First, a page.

Staphylococcal food poisoning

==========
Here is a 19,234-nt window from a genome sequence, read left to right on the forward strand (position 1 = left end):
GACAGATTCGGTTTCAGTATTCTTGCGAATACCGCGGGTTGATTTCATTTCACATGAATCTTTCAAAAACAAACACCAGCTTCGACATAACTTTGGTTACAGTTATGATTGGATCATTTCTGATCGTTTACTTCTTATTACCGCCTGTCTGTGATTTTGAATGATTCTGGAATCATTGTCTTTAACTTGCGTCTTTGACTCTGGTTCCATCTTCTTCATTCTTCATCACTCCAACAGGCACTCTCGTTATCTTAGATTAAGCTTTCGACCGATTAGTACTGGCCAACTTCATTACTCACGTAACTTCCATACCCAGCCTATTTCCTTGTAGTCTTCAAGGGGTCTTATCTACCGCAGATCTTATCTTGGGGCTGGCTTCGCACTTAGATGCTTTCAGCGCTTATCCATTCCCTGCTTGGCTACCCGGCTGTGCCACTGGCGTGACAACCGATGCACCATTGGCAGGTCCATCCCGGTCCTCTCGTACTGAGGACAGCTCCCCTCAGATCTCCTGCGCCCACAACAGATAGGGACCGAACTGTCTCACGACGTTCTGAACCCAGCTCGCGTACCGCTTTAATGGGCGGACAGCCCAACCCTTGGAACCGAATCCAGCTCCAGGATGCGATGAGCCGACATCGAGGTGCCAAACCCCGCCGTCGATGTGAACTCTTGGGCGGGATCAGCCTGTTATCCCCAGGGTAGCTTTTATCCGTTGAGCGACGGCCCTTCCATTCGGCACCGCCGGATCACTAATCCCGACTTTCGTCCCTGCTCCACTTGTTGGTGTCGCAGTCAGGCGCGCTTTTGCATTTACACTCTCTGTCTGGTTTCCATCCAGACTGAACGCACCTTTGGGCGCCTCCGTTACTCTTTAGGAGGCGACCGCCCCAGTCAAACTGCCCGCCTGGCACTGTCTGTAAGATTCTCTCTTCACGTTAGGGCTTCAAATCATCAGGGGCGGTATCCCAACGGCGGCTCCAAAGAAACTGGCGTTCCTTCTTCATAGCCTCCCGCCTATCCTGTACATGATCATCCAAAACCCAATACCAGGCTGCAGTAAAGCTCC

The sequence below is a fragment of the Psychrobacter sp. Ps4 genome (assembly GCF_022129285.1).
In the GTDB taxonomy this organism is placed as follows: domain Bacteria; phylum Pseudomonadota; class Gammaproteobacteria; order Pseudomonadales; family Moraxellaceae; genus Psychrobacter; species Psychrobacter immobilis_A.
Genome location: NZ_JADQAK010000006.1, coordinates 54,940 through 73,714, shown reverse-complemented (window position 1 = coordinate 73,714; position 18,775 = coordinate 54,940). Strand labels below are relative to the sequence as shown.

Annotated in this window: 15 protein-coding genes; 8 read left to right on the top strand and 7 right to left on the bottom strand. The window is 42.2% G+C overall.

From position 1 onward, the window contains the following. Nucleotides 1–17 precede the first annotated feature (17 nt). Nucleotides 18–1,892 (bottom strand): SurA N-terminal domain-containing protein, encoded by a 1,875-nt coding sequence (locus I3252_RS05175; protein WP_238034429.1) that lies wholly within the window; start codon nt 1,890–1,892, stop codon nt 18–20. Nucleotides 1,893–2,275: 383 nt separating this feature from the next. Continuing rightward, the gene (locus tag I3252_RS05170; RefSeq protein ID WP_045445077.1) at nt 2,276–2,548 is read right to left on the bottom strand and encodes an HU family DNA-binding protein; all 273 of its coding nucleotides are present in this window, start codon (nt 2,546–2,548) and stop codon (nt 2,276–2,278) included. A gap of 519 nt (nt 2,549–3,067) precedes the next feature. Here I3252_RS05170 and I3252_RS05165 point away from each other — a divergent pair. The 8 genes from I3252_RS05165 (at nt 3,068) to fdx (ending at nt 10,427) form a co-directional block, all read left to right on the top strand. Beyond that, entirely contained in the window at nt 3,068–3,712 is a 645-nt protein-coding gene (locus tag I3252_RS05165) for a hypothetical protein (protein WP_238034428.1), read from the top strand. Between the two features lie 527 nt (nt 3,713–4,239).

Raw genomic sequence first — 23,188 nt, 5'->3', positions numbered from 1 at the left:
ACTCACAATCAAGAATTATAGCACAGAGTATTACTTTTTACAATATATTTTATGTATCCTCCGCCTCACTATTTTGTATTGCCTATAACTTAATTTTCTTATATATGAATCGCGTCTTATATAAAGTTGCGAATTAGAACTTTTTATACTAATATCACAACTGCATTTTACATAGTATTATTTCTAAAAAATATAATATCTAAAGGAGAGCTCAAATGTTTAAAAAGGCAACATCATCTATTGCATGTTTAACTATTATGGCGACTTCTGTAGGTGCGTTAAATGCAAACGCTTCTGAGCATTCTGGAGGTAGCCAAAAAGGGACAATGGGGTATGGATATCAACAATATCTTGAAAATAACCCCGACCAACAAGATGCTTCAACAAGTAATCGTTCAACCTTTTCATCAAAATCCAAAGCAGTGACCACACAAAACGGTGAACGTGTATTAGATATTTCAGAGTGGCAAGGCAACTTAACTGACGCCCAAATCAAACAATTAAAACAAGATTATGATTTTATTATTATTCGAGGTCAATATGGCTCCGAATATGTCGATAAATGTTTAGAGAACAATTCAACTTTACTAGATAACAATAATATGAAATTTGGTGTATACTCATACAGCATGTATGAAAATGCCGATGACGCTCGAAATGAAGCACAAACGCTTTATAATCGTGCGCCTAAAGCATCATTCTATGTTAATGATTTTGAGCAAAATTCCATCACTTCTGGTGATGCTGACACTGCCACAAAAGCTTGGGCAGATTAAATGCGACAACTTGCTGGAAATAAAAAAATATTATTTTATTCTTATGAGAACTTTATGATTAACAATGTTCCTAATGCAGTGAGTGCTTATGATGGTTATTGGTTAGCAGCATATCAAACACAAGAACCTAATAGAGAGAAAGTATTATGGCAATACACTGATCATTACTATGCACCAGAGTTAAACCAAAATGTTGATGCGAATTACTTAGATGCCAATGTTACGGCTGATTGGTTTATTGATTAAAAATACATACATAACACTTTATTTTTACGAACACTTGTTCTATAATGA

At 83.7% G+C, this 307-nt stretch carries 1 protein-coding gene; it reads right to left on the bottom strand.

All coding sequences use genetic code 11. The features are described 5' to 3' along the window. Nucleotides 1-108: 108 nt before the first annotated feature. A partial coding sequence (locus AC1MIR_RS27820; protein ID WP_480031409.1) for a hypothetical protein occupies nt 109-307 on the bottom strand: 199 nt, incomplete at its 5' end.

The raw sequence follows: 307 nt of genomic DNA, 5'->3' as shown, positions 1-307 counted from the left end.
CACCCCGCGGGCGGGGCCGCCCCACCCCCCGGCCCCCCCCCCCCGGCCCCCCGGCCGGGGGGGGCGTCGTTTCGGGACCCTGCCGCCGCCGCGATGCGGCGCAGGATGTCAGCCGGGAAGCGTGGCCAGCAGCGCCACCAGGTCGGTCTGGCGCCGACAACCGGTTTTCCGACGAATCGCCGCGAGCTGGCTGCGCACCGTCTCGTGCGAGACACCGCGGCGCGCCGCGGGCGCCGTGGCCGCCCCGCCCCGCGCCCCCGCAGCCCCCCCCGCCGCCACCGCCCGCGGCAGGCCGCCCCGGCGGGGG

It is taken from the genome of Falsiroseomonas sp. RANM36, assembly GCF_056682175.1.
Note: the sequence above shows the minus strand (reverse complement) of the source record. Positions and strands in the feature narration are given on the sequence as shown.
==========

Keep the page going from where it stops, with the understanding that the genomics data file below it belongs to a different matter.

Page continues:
Staphylococcal food poisoning is mainly caused by bacteria S.auerus which are the second most common food-borne diseases (Archer and Young, 1988; Balaban and Rasooly, 2000). The most common cause for the incidence of staphylococcal food poisoning is caused by SEs such as SEA and SEB which are produced by S. auerus. Beside SEA and SEB, SED is the second most common staphylococcal enterotoxins associated with food poisoning outbreak where small amount of SED present can cause food poisoning (Pinchuk et al, 2010). Moreover, a newly discovered staphylococcal-like protein SEH is detected to have association with food poisoning ( Argudín et al, 2010). In addition, there is one case in France where SEE that was found in cheese to be the cause of food poisoning outbreak (Ostyn et al, 2009) Thus, different enterotoxins produced by S. aureus can play a part in food poisoning incidences. However, SEA and SEB is still the major cause for staphylococcal food poisoning. SEB consists of 239 amino acid residues and has two tightly-packed domains that have a very compact tertiary structure which makes SEB to be highly resistant to proteases such as trypsin, chymotrypsin, and papain that are found in the lumen of intestine (Gleason and Huebner, 2009). Moreover, SEB is relatively stable and moderately resistant to temperature changes and acid so they may not be completely denatured by mild cooking (Pinchuk et al, 2010). Thus, SEs are highly resistant to denaturation which allow them to be intact in contaminated food which leads to food poisoning outbreaks (Pinchuk et al, 2010) Staphylococcus organisms usually survive and produce toxins in unrefrigerated foods such as meats, bakery and dairy products (Gleason and Huebner, 2009). Example of foods that are commonly contaminated with SEs are meat and meat products; poultry and egg products; potato salad and sandwich fillings; bakery products such as cream-filled puff; milk and dairy products (Normanno et al, 2006). Thus, foods that normally required handling are at high risk for contamination with SEs. Moreover, S. aureus also multiply well in cooked foods that are rich in protein, low in acid, sugar or salt, and also food with slightly wet fillings (Hocking et al, 2001).The high incidence rate for staphylococcal food poisoning is mainly due to the inadequate heat treatment/decontamination of originally contaminated product source or individuals who are carriers of the organism transfer the contaminants to the food during preparation and handling (Scherrer et al, 2004). In order to cause staphylococcal food poisoning, toxin level of less than 1.0 μg is required (Bremer et al, 2004). The normal symptoms for staphylococcal food poisoning are diarrhea, vomiting, abdominal pain and nausea which have a fast onset starting from less than an hour and have spontaneous recovery after 1 day (Yves et al, 2003). In some cases, more severe symptoms such as headache and; blood pressure and pulse rate changes can be seen in affected individuals where the degree of severity depend mainly on the amount of contaminated food ingested and the general health of individuals. Normally, staphylococcal food poisonings do not results in death but elderly are more prone to enterotoxins- induced gastroenteritis than younger individuals. However, food poisoning may leads to death when rare complication occurs (Balaban and Rasooly, 2000). Based on the World Health Organization (WHO), many deaths in the world are due to staphylococcal enterotoxins-related food poisoning associated with diarrhoea. Large amount of medical costs were needed per year to treat the food poisoning outbreak (Pinchuk et al, 2010). SEs are usually in the form of superantigens which cause many non-specific T cell activation and proliferation. Superantigens will recognize specific T cell receptor (TCR) Vβ which will cross interact with MHC class II on the antigen presenting cells. Thus, activation and proliferation of T cells occurs (Kappler et al, 1994). Activation of T cells will leads to large amount of interleukins (IL) secreted out and resulted in the intestinal epithelium and the nervous system being affected which cause the food poisoning symptoms (Yves et al, 2003). However, the mechanism mode of SEs entering the body to the intestine which will leads to food poisoning is not well known (Balaban and Rasooly, 2000). There are some studies stating that SEB are capable of transcytose via the epithelial cells and cause immunological effect when it enter the bloodstream to interact with the activated T cell population (Hamad et al, 1997). SEA and SEB are the two most common staphylococcal enterotoxins which involved in food poisoning, hence by finding the mode of mechanism of these enterotoxins can reduce the pathophysiological impact by these toxins to our body. In a study, it is found out that glycosphingolipid (GSL) receptor which is made up of sugar, sphingosine and fatty acids is the receptor for SEB and is found in human kidney (Subroto et al, 1995). Human kidney proximal tubule cells have many specific binding sites for SEB but not for SEA (Subroto et al, 1995). Human are prone to SEB as our kidney consist of GSL receptor for SEB. However, in some studies, rat kidney do not have GSL receptor so rat are not as susceptible as human to SEB when expose with this toxins (Subrto et al, 1995). Moreover, it is specific that SEB will only bind to the GSL receptor on the human kidney but not other part of the body which also have GSL receoptors (Subroto et al, 1995). In the same study, there is a maximum binding of SEB with GSL receptors before further binding are inhibited. It can be due to that many layers formed by GSL receptors which prevent receptor binding further (Subroto et al, 1995). With the high affinity binding sites for SEB in the human kidney, many of SEB will accumulate in the kidney which will resulted in the damage of kidney by SEB toxicity and eventually SEB will infiltrate to other part of the body via the bloodstream. Therefore, normal staphylococcal food poisoning may leads to complications which may be fatal to the individuals.